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Gardener’s house, yard a plum spot

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SANTA ROSA, Calif. — Among the more than 800 plant varieties Luther Burbank introduced to the world were a faster-growing hardwood tree and a cactus with practically no needles.

His "paradox" walnut tree was a cross between a California black walnut and Persian walnut. Its hardwood can result in beautiful furniture, though the fact it needs to be air-dried rather than kiln-dried, a much-faster procedure, hurts its market value.

His spineless cactus was sold throughout the world, including to many Australian ranchers, as a food source for cattle. Turns out cows liked the plant so much they would eat it to the ground. Unlike grass, it could not grow back quickly.

"Once again, it turned out to be better in concept than in reality," said Cynthia Nestle, a docent at the Luther Burbank Home & Gardens. The tour she led made clear, however, that the longtime horticulturist made many significant contributions in his field and was just plum good at developing new fruits and flowers.

Some 25 of Burbank's plants are cultivated at the gardens, free to the public and open all year. For a small fee, visitors from April through October can receive a tour of the 1.6-acre site and enter the house that Burbank bought along with the property after he came to Santa Rosa from his native Massachusetts in 1875.

"I firmly believe, from what I have seen, that this is the chosen spot of all this Earth as far as nature is concerned," he wrote to his family. Soon, his mother and sister moved in with Burbank on what was then a 4-acre experimental farm. During his half-century of work in California, he also owned and oversaw an 18-acre farm in nearby Sebastopol.

The 1893 publication of his catalog "New Creations in Fruits and Flowers" brought him worldwide fame. One of his greatest achievements occurred in 1901 when, after 17 years and 34 generations of breeding, Burbank unveiled the Shasta daisy.

Four varieties of daisies were used to develop the Shasta, Nestle said. The result was a long-stemmed plant with pure-white petals around a yellow core. The Shasta remains a favorite with gardeners.

More than 100 of the plants Burbank developed involved plums or prunes. Many in the industry believe his work with plums represents his most significant contribution to California agriculture.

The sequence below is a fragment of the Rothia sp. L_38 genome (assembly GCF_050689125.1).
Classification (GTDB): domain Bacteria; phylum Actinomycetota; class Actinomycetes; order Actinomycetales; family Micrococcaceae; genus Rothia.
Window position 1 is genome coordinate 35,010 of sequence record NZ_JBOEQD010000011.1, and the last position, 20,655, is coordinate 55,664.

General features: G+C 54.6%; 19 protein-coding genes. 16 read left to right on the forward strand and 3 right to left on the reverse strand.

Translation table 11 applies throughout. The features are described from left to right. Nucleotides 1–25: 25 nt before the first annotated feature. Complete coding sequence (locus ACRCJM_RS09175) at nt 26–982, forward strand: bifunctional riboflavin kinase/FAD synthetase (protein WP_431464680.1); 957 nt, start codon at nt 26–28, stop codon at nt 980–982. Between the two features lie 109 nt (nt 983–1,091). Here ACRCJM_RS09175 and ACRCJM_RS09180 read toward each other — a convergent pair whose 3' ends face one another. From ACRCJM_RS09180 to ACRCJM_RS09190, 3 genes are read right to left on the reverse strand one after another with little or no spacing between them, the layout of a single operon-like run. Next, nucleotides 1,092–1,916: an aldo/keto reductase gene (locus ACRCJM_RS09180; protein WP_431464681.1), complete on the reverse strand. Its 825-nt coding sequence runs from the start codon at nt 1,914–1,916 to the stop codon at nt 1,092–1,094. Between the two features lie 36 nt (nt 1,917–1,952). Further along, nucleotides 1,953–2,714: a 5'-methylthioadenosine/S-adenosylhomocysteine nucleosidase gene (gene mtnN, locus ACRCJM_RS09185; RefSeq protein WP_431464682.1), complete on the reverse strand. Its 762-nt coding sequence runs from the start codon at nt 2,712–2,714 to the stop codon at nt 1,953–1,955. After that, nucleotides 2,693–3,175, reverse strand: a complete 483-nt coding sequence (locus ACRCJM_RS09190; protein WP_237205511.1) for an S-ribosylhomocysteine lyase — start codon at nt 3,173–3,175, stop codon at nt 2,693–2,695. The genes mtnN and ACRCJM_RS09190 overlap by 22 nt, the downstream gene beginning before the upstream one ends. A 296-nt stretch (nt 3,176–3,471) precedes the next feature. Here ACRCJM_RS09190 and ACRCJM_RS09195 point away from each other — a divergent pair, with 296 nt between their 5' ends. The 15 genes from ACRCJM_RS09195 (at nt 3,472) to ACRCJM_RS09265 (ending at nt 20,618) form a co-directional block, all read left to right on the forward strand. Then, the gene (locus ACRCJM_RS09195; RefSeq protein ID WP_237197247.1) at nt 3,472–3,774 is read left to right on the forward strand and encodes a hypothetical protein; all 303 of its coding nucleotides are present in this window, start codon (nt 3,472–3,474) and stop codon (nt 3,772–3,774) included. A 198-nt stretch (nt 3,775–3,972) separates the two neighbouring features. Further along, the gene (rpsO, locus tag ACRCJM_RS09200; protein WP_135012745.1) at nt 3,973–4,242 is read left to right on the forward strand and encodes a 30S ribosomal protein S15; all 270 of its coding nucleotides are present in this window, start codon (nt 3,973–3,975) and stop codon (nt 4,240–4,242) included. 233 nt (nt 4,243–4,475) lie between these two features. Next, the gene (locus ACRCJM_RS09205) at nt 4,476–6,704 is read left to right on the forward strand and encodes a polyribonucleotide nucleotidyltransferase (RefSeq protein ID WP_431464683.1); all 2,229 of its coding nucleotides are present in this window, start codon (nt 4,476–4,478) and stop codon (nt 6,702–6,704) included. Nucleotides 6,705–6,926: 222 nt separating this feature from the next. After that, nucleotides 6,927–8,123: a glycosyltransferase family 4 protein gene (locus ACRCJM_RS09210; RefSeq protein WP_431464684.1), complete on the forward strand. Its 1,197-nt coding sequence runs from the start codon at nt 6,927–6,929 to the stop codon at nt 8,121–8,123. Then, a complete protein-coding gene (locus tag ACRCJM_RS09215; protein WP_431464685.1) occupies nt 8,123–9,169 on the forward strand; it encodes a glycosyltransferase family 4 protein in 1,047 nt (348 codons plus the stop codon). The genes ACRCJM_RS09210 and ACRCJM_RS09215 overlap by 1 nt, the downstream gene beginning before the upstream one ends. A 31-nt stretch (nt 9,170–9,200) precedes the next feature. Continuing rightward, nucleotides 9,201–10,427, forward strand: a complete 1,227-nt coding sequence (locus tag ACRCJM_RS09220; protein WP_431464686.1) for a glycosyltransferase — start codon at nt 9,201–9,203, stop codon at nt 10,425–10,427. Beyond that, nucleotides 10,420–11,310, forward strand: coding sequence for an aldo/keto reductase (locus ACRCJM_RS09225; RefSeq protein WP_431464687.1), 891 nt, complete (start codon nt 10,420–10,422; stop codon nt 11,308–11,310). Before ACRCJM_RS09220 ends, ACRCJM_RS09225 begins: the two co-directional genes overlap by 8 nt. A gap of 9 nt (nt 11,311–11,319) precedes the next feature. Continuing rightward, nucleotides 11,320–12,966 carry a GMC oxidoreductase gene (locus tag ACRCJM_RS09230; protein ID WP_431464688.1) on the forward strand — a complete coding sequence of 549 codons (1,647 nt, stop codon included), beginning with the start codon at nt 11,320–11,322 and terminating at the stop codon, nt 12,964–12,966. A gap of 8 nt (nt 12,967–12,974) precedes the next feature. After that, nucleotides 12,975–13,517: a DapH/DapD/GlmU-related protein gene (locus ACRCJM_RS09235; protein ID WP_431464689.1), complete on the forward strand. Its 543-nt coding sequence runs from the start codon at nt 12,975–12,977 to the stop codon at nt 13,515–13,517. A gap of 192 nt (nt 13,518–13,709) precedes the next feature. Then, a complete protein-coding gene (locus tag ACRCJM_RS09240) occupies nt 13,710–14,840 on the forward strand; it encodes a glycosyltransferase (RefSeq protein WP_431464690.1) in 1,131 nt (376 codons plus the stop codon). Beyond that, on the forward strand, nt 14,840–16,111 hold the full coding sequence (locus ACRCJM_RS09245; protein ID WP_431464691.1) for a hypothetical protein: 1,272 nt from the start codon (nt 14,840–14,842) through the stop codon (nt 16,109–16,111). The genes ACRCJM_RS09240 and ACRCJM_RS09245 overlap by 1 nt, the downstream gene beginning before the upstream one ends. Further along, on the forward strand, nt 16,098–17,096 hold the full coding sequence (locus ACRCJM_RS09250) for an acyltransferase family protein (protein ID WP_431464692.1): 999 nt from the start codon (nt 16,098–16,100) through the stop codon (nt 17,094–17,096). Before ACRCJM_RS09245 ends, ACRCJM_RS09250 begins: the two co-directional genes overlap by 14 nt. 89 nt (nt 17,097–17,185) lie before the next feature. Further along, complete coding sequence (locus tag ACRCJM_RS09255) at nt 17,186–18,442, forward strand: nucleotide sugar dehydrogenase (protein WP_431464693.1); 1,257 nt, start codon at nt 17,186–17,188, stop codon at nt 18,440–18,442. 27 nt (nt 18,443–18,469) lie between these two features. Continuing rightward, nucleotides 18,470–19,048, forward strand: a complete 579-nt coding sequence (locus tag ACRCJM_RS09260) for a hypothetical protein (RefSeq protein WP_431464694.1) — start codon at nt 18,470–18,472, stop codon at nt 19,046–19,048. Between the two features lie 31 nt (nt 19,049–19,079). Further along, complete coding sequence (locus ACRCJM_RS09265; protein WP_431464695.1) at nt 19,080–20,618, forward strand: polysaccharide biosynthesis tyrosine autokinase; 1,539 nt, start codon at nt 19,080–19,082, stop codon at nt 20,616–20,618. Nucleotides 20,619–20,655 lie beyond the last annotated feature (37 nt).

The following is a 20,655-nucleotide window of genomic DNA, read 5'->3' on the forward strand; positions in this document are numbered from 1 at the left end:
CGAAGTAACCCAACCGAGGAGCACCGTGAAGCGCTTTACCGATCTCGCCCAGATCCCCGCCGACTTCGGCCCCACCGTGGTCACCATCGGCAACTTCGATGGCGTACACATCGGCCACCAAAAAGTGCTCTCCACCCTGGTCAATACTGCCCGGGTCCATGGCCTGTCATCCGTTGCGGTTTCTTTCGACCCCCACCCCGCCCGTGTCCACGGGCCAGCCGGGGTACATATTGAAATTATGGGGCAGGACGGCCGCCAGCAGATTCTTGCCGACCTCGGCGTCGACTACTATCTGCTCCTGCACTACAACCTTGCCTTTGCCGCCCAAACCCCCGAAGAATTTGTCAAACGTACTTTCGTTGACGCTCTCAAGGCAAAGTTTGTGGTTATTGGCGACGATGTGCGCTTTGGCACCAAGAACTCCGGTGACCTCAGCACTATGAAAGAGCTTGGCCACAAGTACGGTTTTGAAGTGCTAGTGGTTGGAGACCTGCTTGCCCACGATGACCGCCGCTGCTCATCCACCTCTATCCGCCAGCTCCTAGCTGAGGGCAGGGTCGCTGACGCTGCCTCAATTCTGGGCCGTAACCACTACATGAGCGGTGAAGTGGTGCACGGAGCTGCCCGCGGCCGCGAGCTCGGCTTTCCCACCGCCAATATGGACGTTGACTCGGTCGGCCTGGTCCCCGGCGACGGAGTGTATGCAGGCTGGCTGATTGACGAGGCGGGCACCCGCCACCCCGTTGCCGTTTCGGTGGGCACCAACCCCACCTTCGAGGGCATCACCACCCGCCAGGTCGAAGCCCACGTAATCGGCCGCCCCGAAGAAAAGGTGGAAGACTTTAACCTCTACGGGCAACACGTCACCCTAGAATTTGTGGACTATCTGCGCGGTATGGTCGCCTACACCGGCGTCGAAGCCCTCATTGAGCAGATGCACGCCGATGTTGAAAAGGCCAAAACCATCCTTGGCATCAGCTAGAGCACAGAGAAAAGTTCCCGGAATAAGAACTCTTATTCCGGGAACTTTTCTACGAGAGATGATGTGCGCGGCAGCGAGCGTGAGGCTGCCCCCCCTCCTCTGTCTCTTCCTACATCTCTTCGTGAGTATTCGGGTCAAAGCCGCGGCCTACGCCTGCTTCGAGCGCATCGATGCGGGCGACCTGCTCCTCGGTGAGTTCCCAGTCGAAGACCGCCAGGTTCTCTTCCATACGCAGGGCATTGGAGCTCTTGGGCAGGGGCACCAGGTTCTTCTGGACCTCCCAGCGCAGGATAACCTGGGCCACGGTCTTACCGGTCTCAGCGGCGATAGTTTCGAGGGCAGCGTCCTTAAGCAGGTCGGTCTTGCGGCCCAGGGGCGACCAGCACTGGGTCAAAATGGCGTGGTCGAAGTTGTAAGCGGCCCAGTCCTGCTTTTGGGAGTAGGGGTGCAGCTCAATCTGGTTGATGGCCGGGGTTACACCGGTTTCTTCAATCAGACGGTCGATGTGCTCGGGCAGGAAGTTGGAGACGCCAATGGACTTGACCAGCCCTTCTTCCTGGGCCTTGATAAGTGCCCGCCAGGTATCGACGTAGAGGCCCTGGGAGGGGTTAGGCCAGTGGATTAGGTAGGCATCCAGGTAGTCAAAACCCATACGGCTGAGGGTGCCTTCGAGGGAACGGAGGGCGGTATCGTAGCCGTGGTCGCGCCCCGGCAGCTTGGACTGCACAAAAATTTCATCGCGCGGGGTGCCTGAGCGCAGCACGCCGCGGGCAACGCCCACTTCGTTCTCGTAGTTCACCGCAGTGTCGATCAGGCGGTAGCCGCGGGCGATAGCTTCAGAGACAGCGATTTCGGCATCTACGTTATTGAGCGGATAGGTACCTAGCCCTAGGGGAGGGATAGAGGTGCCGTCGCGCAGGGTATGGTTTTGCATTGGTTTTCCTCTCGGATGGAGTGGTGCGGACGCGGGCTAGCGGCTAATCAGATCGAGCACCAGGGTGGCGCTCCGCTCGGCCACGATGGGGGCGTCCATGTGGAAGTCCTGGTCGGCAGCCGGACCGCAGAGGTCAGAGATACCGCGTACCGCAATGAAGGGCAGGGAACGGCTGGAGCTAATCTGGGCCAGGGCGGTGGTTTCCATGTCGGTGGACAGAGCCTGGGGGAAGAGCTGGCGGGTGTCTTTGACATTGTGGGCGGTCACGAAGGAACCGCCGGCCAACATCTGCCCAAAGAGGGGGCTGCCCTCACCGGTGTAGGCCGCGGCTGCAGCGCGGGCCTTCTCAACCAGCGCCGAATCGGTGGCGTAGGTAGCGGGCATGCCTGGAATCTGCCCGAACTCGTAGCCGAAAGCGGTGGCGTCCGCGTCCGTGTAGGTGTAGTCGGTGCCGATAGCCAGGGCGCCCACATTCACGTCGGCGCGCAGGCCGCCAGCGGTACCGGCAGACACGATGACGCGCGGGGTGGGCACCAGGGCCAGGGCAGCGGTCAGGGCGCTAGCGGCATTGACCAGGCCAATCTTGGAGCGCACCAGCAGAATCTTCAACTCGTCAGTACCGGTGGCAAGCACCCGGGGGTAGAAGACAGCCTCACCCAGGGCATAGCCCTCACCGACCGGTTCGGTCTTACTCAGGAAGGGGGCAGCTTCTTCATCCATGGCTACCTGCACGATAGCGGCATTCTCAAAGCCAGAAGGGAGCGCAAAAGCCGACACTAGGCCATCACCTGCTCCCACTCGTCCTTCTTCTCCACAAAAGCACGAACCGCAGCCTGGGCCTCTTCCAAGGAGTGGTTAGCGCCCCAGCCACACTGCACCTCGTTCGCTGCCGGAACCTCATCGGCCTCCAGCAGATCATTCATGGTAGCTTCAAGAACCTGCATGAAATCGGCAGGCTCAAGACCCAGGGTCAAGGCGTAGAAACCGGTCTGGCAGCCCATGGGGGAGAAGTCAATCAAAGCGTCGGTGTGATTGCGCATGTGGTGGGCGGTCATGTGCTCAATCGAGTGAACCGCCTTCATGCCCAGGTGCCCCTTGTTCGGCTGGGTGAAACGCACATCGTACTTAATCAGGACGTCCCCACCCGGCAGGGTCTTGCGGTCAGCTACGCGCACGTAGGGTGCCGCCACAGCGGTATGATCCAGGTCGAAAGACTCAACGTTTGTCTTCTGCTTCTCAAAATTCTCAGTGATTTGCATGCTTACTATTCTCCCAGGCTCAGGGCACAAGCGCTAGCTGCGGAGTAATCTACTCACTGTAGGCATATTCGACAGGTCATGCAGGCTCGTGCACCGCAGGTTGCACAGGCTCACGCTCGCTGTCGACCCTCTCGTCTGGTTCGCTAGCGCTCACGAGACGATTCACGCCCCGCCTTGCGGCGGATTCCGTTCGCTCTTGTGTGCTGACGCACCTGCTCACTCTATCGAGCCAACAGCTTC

The Santa Rosa plum is one of Burbank's other creations, as are the Burbank potato, the Burbank cherry and the drought-resistant Burbank crimson California poppy. "I shall be content if because of me there shall be better fruits and fairer flowers," he once said.

Burbank lived in his lovely house until moving across the street to a larger structure, where he lived until his death in 1926. That large house was torn down in the 1960s for other development.

What helps make the surviving house special, and gives it most of its character, is that Burbank's widow lived in it from a year after his death until 1977.

Elizabeth Waters was 29, to Burbank's 67, when they married in 1916. She never remarried. During her 50 years in the Burbank house, which along with the grounds she willed to the city, she brightened up the place by adding windows and doors. Burbank assuredly retains a presence in the house. One of the sitting room's walls is loaded with pictures of the horticulturist and many significant figures of his day. One photograph shows him standing in a garden with Helen Keller, and another has him seated on a porch between Thomas Edison and Henry Ford.

In the only other downstairs room and the last one accessible to the public is a guest book. One of the latter's entries is from Jack London, who expresses envy of his host by writing: "I'd rather do what you are doing than be Roosevelt, Rockefeller, King Edward and the kaiser rolled into one."

Burbank is buried under the lawn outside the house. His grave is unmarked, though for years a cedar of Lebanon tree shaded it. Root disease forced the tree to be removed in 1989, but one of its "descendants" is growing at the gardens' entrance.

As a final anecdote, Nestle — a volunteer docent for six years — recounted an exchange Burbank had on the only occasion he revisited his home state after moving out West.

"If you were in Massachusetts today, what would you raise?" the man sometimes referred to as the "Plant Wizard" was asked.

"I would raise enough money to go back to California," Burbank responded.

Nestle pointed out that Burbank disliked his nickname because it implied some sort of magic was involved. Long hours, hard work and creativity were the primary forces behind his success. Did he have any hobbies?

"Well, he liked children a lot," Nestle said. Indeed, inside the gardens' gift shop is a photograph of an elderly Burbank doing a precarious handstand for a group of youngsters. The store also contains a book Nestle recommends for anyone interested in learning more about the man: "A Gardener Touched With Genius: The Life of Luther Burbank," by Peter Dreyer.